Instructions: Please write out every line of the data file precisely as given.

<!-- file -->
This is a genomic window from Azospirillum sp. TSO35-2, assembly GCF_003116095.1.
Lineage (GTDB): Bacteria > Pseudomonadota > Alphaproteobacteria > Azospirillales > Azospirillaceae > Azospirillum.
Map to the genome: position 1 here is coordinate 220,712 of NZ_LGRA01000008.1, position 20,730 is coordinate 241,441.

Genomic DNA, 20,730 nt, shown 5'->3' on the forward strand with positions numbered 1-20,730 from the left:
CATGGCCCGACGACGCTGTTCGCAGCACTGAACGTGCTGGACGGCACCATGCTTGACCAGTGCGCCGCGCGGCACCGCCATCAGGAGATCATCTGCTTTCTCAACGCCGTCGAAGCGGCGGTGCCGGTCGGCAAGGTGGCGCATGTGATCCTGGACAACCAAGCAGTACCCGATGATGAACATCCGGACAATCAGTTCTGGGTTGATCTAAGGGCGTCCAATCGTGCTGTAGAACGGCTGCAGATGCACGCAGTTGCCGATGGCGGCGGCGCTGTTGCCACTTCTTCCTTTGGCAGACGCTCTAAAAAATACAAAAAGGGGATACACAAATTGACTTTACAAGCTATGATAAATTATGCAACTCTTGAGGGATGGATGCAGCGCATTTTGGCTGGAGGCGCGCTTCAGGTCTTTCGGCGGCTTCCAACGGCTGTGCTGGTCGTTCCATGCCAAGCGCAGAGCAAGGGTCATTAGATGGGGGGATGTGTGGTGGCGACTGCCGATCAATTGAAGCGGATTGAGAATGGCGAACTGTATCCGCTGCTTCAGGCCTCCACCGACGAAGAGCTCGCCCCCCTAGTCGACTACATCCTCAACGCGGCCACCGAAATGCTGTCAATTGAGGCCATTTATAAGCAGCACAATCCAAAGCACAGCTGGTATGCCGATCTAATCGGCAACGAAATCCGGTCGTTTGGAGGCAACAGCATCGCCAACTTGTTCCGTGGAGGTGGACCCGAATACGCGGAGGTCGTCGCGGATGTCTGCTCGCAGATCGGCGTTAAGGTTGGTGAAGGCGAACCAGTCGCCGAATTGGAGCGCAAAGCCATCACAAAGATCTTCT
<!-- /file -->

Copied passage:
This is a genomic window from Azospirillum sp. TSO35-2, assembly GCF_003116095.1.
Lineage (GTDB): Bacteria > Pseudomonadota > Alphaproteobacteria > Azospirillales > Azospirillaceae > Azospirillum.
Map to the genome: position 1 here is coordinate 220,712 of NZ_LGRA01000008.1, position 20,730 is coordinate 241,441.

Genomic DNA, 20,730 nt, shown 5'->3' on the forward strand with positions numbered 1-20,730 from the left:
CATGGCCCGACGACGCTGTTCGCAGCACTGAACGTGCTGGACGGCACCATGCTTGACCAGTGCGCCGCGCGGCACCGCCATCAGGAGATCATCTGCTTTCTCAACGCCGTCGAAGCGGCGGTGCCGGTCGGCAAGGTGGCGCATGTGATCCTGGACAACCAAGCAGTACCCGATGATGAACATCCGGACAATCAGTTCTGGGTTGATCTAAGGGCGTCCAATCGTGCTGTAGAACGGCTGCAGATGCACGCAGTTGCCGATGGCGGCGGCGCTGTTGCCACTTCTTCCTTTGGCAGACGCTCTAAAAAATACAAAAAGGGGATACACAAATTGACTTTACAAGCTATGATAAATTATGCAACTCTTGAGGGATGGATGCAGCGCATTTTGGCTGGAGGCGCGCTTCAGGTCTTTCGGCGGCTTCCAACGGCTGTGCTGGTCGTTCCATGCCAAGCGCAGAGCAAGGGTCATTAGATGGGGGGATGTGTGGTGGCGACTGCCGATCAATTGAAGCGGATTGAGAATGGCGAACTGTATCCGCTGCTTCAGGCCTCCACCGACGAAGAGCTCGCCCCCCTAGTCGACTACATCCTCAACGCGGCCACCGAAATGCTGTCAATTGAGGCCATTTATAAGCAGCACAATCCAAAGCACAGCTGGTATGCCGATCTAATCGGCAACGAAATCCGGTCGTTTGGAGGCAACAGCATCGCCAACTTGTTCCGTGGAGGTGGACCCGAATACGCGGAGGTCGTCGCGGATGTCTGCTCGCAGATCGGCGTTAAGGTTGGTGAAGGCGAACCAGTCGCCGAATTGGAGCGCAAAGCCATCACAAAGATCTTCT